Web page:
‘Detective Pikachu’ and ‘Sonic the Hedgehog’ trailers shed light on what makes live-action adaptations good and bad

Which of these live-action rodents would you want to hug least? - Photo: Paramount Pictures, Warner Bros Pictures

I’m not ashamed to say that I, a grown adult with adult responsibilities and an adult job, just bought a Detective Pikachu plush for no fewer than fifteen U.S. dollars.

After all, he’s cute, he’s fluffy and he’s wearing the most adorable widdle detective hat. Even in his most Ryan Reynolds incarnation and even in live-action, Pikachu all but demands that I pick him up and suffocate him with hugs.

On the other hand, Sonic the Hedgehog’s live-action character design earns no such love from me.

Even seeing that computer-animated Eldritch monstrosity triggers a fight-or-flight response similar to what I imagine to be that of meeting Satan himself. This nightmare-fuel of a hedgehog doesn’t resemble Sonic so much as it resembles an adult human male dressed up like Sonic to lure children into a creepy unmarked van. To make it even more terrifying, it includes grotesque human-like lips and a whole mouth of completely uniform teeth.

I would never, never buy any effigy of Live Action Sonic to curse my house, let alone one in plush form.

Simply put, there’s something that Pokemon got just right about Detective Pikachu’s live-action redesign – and something that Sega got wrong with Sonic’s.

The difference lies in the priorities of each given studio. With the design of Detective Pikachu, concept artists seemed to have tuned in to the exact frequency of what exactly has captivated fans of the little electric mouse for over twenty years. He’s wholesome, he’s squishable, and in this version, he’s even fluffy.

I may not be the biggest fan of Sonic the Hedgehog to ever exist in the universe, but I can guarantee with almost complete certainty that he hasn’t persisted in the video game canon for so long because his design anatomically resembles…that of an adult human man.

Pokemon seems to have remembered that the key factor in the success of its designs is that they’re beloved because they’re the stuff of fantasy – not despite it. For a video game series as visually appealing as Sonic the Hedgehog, it’s a shame that Sega seems to believe that Sonic’s stylization is a crutch to overcome rather than a tenant of potential success.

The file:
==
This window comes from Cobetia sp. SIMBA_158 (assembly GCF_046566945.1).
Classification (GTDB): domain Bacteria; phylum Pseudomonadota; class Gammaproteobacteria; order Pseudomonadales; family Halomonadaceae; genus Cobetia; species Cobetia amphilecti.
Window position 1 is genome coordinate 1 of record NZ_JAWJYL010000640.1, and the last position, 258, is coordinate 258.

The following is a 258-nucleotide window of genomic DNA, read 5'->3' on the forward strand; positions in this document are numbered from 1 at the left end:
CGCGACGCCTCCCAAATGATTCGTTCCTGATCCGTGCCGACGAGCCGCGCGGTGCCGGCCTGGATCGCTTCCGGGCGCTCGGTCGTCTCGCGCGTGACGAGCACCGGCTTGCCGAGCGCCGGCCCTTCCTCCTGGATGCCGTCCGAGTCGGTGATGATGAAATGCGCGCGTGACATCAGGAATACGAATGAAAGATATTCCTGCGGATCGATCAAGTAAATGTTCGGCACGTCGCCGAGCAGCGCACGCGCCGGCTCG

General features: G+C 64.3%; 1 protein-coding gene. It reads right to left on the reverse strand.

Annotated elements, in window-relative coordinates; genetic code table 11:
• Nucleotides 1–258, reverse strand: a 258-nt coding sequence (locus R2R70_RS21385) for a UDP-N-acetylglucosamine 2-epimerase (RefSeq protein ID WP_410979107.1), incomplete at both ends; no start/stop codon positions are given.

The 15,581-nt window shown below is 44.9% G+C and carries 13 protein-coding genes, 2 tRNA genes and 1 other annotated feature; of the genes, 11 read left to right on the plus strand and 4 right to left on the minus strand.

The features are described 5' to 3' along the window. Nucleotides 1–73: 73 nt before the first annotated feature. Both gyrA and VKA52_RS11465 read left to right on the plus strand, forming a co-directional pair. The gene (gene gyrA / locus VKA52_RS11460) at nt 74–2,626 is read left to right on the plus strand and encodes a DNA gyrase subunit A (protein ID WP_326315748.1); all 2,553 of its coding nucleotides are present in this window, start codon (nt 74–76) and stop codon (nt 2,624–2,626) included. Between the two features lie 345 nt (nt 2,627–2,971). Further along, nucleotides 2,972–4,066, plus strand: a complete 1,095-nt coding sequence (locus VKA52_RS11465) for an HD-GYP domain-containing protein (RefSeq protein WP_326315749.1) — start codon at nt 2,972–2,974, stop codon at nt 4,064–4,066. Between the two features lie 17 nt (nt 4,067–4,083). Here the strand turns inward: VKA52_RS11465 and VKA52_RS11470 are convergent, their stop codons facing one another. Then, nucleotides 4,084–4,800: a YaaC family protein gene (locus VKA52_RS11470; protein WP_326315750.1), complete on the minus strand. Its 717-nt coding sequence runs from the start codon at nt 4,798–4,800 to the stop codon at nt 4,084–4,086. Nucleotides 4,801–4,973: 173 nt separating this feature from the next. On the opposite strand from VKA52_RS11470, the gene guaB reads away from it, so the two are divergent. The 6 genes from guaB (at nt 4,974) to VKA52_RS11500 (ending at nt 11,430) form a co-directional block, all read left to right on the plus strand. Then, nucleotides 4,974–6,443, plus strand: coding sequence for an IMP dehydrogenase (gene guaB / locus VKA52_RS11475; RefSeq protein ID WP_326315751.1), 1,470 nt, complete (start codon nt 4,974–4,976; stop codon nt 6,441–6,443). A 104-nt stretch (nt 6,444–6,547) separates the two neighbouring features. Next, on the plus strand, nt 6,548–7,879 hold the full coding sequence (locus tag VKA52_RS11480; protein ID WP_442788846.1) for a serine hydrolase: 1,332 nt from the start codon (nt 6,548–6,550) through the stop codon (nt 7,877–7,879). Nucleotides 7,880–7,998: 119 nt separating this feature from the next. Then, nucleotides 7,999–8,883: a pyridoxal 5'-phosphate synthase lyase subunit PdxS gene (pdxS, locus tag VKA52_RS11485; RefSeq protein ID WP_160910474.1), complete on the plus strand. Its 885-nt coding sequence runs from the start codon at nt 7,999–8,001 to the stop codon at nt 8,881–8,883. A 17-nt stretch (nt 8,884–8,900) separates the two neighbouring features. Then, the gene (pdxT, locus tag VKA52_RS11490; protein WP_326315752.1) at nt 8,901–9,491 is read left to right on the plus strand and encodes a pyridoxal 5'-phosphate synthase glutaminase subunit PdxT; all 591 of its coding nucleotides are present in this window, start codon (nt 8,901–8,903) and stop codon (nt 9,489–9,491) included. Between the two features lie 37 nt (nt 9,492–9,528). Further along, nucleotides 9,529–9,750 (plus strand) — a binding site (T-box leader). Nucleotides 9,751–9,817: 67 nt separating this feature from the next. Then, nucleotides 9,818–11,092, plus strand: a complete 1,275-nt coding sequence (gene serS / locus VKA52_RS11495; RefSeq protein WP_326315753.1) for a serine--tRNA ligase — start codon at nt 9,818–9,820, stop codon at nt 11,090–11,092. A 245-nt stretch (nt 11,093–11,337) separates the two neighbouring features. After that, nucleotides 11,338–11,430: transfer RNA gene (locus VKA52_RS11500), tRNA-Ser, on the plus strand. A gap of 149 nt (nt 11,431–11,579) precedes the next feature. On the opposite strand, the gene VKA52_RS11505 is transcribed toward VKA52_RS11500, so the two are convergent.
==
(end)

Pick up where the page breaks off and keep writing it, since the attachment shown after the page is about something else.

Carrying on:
This is not to say that some live-action Pokemon designs – namely, those of Jigglypuff and Mr. Mime – aren’t also terrifying. They’re just terrifying in a way that seems like a cognizant artistic decision.

The pervasive Hollywood idea that “live-action” adaptations are the same thing as “realistic” versions is a recipe for this kind of disaster. Cartoon characters can achieve much more expressiveness than any anatomically correct rendering ever could. A Sonic with more animal teeth (you know, like a real hedgehog), bigger eyes, and a wide cartoonish mouth would have been both marketable and lovable.

Instead, we’re all subjected to the art direction of studio executives who have probably never once in their careers wondered what it was that made children love the anthropomorphic hedgehog. The branding itself had enough dollar signs attached to go through with the whole loveless endeavor.

I’m not sure what sins humanity has committed to deserve live-action Sonic unleashed on us, or which kind and ancient forest goddess we’ve pleased enough to get to live in the same universe as live-action Pikachu. What’s certain, though, is that the box office numbers will reflect the branding of each of these films – and that film companies should take note of which strategy is most effective.

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